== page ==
California Police Chief- Fall 2013 - Page 11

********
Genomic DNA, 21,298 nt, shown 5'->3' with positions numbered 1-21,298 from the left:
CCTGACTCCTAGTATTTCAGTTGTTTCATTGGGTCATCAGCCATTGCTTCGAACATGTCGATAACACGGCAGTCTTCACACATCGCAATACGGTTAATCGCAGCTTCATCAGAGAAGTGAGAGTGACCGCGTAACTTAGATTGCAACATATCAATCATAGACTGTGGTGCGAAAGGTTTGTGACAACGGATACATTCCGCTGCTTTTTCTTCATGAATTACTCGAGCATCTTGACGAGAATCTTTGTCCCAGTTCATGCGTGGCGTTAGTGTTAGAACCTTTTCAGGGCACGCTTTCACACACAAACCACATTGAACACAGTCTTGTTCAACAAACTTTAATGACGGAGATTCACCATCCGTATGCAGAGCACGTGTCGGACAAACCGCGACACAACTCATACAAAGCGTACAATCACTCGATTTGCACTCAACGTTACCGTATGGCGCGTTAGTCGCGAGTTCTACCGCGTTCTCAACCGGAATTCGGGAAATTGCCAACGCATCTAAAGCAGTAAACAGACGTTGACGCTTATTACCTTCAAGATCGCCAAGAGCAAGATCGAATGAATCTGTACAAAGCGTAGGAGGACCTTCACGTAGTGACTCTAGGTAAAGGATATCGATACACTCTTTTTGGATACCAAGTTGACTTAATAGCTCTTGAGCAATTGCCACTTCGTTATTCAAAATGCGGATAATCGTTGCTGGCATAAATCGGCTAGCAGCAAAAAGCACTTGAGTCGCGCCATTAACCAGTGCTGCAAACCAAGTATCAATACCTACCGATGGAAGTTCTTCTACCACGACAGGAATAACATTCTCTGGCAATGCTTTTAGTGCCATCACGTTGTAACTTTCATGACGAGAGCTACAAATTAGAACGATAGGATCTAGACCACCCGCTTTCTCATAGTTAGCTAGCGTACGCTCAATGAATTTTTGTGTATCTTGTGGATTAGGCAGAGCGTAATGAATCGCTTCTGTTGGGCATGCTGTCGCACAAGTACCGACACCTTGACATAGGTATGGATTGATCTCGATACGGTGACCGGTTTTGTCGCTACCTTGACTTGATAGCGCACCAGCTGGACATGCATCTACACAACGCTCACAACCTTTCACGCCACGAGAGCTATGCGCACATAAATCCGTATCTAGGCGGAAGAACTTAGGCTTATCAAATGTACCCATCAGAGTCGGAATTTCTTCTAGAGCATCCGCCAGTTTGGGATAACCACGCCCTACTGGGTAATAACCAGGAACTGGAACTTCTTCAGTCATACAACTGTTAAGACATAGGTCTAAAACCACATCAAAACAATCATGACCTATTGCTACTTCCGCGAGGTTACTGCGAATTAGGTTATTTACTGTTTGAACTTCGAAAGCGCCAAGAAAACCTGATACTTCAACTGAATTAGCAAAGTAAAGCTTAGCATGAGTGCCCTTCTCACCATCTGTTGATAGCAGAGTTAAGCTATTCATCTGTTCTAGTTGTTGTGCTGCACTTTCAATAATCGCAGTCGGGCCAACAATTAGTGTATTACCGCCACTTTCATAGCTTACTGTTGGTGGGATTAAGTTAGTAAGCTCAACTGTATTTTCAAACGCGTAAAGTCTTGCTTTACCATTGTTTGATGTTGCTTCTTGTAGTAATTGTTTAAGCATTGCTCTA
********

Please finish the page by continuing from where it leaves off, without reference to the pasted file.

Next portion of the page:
Although Monrovia has yet to adopt the Nixle service, Hunt is looking at other ways to maintain a high level of police service in the face of fewer resources and funds. Soon, the Monrovia PD will add a crime-mapping capability on its web site, allowing residents to be vigilant about crime activity occurring in their neighborhood. Plans also are in the works to make calls for service available online live, reducing calls from residents to the watch commander when they see squad cars roll up to a crime or accident scene. account keeping residents as plugged in as possible into crime and public safety issues. And like many other law enforcement agencies, Arcadia uses the Nixle communication tool that allows police to send out messages and alerts over cell phones, e-mail and the Web to residents who’ve signed up for the service. Nixle is a state-of-the art way for police to warn residents of recent crime activity, a description of a suspect or missing child or person, traffic congestion – anything they want. “At a time when we don’t have the funding for large resources, we have to embrace and use technology to the best of our advantage,” Guthrie says. Social media tools like Facebook have allowed the Arcadia Police Department not only to quickly reach residents, but also to quickly hear from them. “The community feels more in touch with our police department because we’re communicating with them – sometimes even faster than their neighbors and the news media,” Guthrie says. Hunt has his eyes on something even bigger: introducing digital online reporting and video conferencing reporting to free up police officers from having to take crime reports while in the field. Currently, such so-called “cold reports” – cases with no suspects, leads or evidence — are hugely time consuming, and make up the majority of reports taken daily by police agencies throughout the state. A police agency has yet to introduce the use of videoconference technology for taking reports, according to Hunt. Monrovia aims to be the first, he says. With the new videoconferencing technology, an officer would be able to peer into a laptop or mobile device and take down information from a victim without having to leave the police station. A victim of, say, a vehicle burglary could upload photos to the detective, saving a lot of time for both parties. “We keep losing personnel, so we have to keep looking for ways to do things more efficiently,” Hunt says. “I think a lot of law enforcement agencies are headed this way.” When they do, both Hunt and Guthrie are sure to find them quickly – with just a click of the mouse. • Fall 2011 | 11